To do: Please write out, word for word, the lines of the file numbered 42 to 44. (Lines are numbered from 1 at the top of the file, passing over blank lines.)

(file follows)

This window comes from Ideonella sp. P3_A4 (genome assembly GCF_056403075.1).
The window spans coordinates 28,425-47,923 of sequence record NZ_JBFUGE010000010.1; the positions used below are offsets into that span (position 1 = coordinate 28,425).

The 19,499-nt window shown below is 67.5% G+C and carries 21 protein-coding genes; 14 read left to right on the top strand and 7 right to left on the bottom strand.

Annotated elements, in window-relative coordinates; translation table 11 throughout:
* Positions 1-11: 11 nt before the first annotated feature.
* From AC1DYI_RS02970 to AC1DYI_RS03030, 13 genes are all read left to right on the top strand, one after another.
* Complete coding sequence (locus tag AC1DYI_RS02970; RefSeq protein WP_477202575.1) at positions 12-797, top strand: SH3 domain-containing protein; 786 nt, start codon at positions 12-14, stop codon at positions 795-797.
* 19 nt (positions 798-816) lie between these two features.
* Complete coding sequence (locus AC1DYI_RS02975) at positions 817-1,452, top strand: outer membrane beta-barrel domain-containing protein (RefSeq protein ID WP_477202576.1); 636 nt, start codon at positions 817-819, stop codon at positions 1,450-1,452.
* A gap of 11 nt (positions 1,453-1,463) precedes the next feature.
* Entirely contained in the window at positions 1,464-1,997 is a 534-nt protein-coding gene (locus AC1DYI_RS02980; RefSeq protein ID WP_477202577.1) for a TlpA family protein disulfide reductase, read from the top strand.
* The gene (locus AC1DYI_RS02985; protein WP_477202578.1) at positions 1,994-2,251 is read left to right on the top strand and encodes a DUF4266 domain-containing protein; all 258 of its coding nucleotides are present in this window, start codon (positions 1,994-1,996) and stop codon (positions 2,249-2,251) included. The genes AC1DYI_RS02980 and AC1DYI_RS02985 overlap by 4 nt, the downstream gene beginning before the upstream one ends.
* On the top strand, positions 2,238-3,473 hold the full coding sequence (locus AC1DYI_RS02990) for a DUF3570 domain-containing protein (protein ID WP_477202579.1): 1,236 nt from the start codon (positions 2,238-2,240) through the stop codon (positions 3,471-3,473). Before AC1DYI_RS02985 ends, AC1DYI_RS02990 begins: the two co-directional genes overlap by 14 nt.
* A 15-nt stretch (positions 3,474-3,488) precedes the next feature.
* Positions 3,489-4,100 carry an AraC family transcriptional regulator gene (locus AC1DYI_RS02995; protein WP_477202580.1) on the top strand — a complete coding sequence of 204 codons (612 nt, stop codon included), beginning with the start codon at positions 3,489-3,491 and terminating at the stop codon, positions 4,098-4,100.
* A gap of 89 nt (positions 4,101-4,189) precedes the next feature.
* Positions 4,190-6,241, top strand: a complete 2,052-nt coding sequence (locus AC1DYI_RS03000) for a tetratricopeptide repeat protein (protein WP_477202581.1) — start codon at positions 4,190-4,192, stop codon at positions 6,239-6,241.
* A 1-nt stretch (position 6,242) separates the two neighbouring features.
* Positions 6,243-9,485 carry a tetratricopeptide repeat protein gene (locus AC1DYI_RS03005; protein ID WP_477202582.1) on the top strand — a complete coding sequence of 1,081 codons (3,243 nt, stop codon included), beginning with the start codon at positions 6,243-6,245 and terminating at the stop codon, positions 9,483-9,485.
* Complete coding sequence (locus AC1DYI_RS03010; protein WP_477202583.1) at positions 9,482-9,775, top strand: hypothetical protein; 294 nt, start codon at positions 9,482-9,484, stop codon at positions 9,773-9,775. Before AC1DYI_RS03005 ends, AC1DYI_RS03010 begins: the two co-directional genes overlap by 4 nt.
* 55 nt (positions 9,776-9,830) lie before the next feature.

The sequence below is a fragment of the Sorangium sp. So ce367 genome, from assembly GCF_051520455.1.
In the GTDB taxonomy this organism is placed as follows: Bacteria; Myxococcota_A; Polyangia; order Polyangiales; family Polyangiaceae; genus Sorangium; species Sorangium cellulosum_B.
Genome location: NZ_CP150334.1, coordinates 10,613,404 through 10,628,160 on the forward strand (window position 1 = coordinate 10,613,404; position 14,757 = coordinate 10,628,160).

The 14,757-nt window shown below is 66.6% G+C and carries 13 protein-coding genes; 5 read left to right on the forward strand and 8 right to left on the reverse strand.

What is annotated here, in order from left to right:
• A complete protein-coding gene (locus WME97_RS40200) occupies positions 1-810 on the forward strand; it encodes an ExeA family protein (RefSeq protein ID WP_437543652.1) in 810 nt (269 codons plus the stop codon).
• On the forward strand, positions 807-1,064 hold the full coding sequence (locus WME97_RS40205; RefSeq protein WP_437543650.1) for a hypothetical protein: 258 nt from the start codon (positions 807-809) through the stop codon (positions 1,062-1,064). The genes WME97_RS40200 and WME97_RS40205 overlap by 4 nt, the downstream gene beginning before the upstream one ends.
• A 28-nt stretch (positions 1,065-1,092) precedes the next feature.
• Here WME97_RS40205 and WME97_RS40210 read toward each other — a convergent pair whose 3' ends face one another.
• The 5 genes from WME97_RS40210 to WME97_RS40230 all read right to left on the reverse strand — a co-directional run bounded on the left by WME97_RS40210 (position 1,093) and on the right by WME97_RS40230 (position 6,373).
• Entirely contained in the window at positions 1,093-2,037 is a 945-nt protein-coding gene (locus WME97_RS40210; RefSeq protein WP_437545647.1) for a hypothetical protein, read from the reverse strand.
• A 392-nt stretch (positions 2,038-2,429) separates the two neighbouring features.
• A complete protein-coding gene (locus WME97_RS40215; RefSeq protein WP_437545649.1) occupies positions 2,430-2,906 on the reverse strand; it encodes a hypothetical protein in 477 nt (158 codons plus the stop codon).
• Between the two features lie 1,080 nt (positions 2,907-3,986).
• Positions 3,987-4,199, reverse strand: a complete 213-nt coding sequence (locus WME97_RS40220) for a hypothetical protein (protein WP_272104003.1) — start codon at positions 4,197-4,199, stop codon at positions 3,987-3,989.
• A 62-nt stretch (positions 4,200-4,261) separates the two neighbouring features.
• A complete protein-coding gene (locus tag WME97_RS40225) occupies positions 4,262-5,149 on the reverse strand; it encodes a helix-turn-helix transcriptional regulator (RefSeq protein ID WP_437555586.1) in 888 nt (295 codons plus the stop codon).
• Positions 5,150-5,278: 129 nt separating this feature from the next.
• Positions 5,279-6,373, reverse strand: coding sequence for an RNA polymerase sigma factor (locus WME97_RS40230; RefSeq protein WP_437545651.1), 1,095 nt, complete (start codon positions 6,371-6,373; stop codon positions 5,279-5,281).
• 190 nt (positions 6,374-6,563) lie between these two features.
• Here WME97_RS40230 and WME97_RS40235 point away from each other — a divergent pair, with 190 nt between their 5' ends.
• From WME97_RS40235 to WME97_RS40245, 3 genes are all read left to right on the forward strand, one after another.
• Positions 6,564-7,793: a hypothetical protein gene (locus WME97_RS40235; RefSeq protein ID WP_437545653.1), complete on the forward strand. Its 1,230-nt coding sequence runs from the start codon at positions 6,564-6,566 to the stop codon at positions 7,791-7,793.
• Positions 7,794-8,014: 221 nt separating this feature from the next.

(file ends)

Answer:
• Here WME97_RS40230 and WME97_RS40235 point away from each other — a divergent pair, with 190 nt between their 5' ends.
• From WME97_RS40235 to WME97_RS40245, 3 genes are all read left to right on the forward strand, one after another.
• Positions 6,564-7,793: a hypothetical protein gene (locus WME97_RS40235; RefSeq protein ID WP_437545653.1), complete on the forward strand. Its 1,230-nt coding sequence runs from the start codon at positions 6,564-6,566 to the stop codon at positions 7,791-7,793.